Former Philippine senator asks court to junk case against her

BenarNews staff
Former Philippine senator asks court to junk case against her Leila de Lima, a former Philippine senator and human rights campaigner, waves as she arrives at the Muntinlupa Trial Court in Manila, Feb. 27, 2023.
Jam Sta Rosa/AFP

Former Sen. Leila de Lima has appeared in a Manila court again to press her petition to dismiss the government’s case against her for lack of evidence, days after marking six years in jail on what she calls trumped-up charges. 

De Lima, the fiercest critic of former President Rodrigo Duterte, was arrested and jailed in 2017 on charges that she received payoffs through the illegal drug trade. But at least three witnesses presented by the Duterte administration backtracked on their testimony, saying they had been coerced into testifying against de Lima.

One of them was Rafael Ragos, the former Bureau of Corrections officer-in-charge whose earlier testimony alleged that de Lima had received bribe money from drug lords at the national penitentiary – the only testimony directly linking the former senator to drugs.

In a 33-page motion that her lawyer filed on Feb. 23, De Lima’s team asked the Muntinlupa City Regional Trial Court (RTC) Branch 204 to free her and her former driver Ronnie Dayan by allowing them to post bail. She appeared at the court on Monday as a crowd of her supporters stood outside.

“At the very least, [De Lima] should be granted her constitutional right to bail in light of the retraction of the only testimony offered by the prosecution that supposedly directly links her to the offense charged,” according to the motion.

“No room for doubt is left as to the fabricated and manufactured nature of his earlier testimony for the prosecution,” it said, describing Ragos’ testimony as “nothing but a fictitious and imagined story.”

Ragos personally apologized to De Lima when they met at a court hearing in November 2022. He said he had been pressured into filing the charges.

De Lima has denied all the charges against her, and the courts dismissed one of the three charges in February 2021. A bribery case, filed before the Office of the Ombudsman who is responsible for prosecuting erring public officials, was also dismissed because of inconsistencies in testimonies against her.

De Lima had stoked Duterte’s ire for leading investigations into alleged extrajudicial killings committed by his so-called Davao Death Squad, when he was then mayor of the southern city of Davao. 

She first investigated the issue in Davao City in 2009 when she chaired the Commission on Human Rights. When she became senator in 2016, she was the first to sound the alarm on the spate of killings during the first few months of Duterte’s term as president, and launched a Senate probe.

Duterte unleashed verbal tirades against her, attacking her even in his official speeches. His allies in Congress followed and launched investigations that ended up exposing her personal life.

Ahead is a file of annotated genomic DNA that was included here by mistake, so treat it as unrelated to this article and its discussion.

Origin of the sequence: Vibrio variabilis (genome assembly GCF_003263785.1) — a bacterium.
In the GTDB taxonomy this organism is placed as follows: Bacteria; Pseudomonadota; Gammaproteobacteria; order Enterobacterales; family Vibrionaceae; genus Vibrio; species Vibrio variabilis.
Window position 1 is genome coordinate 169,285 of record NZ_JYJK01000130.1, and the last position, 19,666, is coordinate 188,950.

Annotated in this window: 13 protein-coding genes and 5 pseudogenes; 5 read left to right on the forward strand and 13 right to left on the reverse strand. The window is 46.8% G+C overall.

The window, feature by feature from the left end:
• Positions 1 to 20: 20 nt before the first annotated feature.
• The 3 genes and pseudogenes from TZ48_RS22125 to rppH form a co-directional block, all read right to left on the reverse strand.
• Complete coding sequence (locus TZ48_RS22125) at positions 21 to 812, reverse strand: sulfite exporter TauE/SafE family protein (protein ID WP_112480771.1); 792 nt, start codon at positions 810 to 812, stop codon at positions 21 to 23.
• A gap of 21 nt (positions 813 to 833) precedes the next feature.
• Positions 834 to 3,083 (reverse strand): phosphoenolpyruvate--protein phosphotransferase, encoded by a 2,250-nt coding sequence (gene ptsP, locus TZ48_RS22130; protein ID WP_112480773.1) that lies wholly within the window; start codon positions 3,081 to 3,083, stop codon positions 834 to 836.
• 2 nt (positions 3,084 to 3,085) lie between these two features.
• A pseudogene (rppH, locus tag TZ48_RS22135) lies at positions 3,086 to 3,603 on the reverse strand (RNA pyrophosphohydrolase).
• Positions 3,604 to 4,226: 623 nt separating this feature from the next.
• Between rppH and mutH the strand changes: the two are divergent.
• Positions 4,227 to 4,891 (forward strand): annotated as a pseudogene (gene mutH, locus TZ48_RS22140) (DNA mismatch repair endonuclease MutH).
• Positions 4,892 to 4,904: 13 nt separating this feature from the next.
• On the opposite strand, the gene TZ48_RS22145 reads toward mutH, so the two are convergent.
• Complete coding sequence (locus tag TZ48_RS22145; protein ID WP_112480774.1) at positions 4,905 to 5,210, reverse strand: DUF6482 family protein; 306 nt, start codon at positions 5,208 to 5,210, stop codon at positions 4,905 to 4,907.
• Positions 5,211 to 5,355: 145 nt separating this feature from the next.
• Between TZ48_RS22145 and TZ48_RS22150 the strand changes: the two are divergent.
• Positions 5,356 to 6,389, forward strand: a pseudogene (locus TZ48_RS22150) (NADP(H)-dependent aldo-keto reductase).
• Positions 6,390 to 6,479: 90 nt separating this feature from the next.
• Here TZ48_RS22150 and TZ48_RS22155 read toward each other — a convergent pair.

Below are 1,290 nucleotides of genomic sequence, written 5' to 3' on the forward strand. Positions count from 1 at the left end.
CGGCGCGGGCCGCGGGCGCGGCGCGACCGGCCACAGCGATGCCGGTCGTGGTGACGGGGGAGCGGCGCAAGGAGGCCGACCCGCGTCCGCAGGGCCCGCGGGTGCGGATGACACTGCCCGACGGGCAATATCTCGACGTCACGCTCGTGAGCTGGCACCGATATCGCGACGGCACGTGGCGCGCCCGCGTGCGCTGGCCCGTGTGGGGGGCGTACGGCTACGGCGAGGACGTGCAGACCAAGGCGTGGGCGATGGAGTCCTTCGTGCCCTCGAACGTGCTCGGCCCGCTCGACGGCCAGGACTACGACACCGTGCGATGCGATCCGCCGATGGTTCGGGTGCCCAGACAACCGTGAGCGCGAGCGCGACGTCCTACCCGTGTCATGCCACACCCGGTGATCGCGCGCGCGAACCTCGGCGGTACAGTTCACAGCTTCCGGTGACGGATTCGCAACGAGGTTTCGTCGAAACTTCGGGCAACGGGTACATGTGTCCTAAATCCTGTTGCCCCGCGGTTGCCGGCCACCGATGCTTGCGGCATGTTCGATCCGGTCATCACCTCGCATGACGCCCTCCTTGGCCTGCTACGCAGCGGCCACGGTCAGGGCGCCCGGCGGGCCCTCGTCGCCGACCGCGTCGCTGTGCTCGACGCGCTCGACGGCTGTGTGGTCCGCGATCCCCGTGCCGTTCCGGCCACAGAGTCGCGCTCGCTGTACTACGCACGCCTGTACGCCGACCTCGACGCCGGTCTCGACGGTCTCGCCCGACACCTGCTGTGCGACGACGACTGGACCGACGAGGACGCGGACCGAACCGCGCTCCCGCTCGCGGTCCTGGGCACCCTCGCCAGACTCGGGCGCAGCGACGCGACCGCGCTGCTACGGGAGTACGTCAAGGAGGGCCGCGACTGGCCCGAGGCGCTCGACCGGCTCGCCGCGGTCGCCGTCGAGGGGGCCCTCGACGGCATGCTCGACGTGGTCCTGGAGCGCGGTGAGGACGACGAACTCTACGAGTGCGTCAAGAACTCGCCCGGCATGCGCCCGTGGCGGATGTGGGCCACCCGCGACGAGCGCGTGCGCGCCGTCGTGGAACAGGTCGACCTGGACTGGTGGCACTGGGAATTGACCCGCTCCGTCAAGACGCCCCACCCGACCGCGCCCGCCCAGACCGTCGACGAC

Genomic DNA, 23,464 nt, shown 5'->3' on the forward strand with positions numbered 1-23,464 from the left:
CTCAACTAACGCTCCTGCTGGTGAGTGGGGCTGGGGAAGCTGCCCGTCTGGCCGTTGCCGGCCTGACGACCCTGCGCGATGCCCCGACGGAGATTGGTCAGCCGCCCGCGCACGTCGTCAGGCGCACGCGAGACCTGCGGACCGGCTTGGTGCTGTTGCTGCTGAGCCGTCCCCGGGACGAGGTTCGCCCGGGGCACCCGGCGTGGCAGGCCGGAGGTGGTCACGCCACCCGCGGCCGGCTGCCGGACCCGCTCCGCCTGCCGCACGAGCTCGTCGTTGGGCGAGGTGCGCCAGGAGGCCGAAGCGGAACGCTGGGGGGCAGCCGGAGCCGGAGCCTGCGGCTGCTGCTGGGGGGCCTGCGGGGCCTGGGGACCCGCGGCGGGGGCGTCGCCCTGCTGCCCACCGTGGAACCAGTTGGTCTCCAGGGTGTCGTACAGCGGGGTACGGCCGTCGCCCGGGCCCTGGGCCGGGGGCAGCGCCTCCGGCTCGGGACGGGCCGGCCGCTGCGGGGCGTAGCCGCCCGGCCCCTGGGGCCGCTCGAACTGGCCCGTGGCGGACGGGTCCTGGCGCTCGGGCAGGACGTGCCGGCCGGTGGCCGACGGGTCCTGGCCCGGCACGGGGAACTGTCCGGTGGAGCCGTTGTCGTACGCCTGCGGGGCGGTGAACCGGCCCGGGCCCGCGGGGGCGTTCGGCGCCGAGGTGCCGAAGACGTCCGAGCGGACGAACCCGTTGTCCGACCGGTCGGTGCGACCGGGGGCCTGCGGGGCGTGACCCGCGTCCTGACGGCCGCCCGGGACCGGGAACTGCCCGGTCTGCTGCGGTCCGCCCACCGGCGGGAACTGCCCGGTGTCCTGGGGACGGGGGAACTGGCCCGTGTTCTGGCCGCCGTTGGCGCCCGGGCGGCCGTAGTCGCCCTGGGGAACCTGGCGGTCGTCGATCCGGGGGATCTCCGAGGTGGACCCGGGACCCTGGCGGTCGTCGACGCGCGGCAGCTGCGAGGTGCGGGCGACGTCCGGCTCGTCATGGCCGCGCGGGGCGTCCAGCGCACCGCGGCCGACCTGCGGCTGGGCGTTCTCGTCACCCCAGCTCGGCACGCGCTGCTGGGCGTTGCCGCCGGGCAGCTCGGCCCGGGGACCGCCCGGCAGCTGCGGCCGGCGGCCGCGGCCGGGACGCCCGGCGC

Protesters in Manila gather near a poster calling for opposition Philippine Sen. Leila de Lima to be released from prison, Feb. 23, 2019. [Jojo Riñoza/BenarNews]

Resounding calls for release

International human rights groups and lawmakers, as well as De Lima’s local allies, have reiterated their calls for her to be released from custody.

In June 2022, European Union officials highlighted de Lima’s situation when they urged then-incoming President Ferdinand Marcos Jr. to address concerns over human rights.

In August, a high-level U.S. congressional delegation led by Sen. Ed Markey visited De Lima in her detention cell at the Philippine National Police Custodial Center. Markey also met with Marcos and Justice Secretary Jesus Crispin Remulla.

Days before her sixth year in detention, members of the European Parliament Subcommittee on Human Rights visited de Lima, a move that “buoyed my spirit, as it is yet again an affirmance of the universal acceptance of my causes,” de Lima said.

Apart from her prolonged detention, the ex-senator’s life was directly threatened when she was held hostage inside her cell in October 2022 by an inmate trying to escape. The police killed the suspect and his two companions, but there has been no further investigation into the incident so far.

In a note that she penned from her cell on Friday – the day marking her six years in jail – De Lima said she had been fighting “the good fight” and that she would not waver in her commitment.

“When they thought I would buckle under the pressure of their oppression, I proved that my commitment to the rule of law, to human rights and specifically to speaking up for the victims – mostly poor and defenseless – of the so-called war on drugs is stronger than any wall they can put between me and the outside world,” De Lima wrote.

“Six years I stood my ground.”

The former senator has never abandoned her faith or her fight championing human rights, her brother said.

“She’s making herself fit. She believes in her faith that soon, when she gets released, there’s a lot of work to be done. She continues to stand up for democracy and human rights in this country,” Vicente De Lima II said in a speech at an event calling for his sister’s freedom.

Amnesty International meanwhile called on the Marcos administration to end the political persecution of De Lima.

“It is a travesty that Leila de Lima has endured six years in detention after bogus charges were brought against her in cases that have utterly collapsed. As witness after witness withdraws their testimony, the Marcos administration must put an end to her ongoing persecution,” Rachel Chhoa-Howard, Southeast Asia researcher for Amnesty International, said in a statement last week.

Marcos has dismissed calls for him to use his executive powers to release De Lima, saying he did not want to interfere with the court handling her case.


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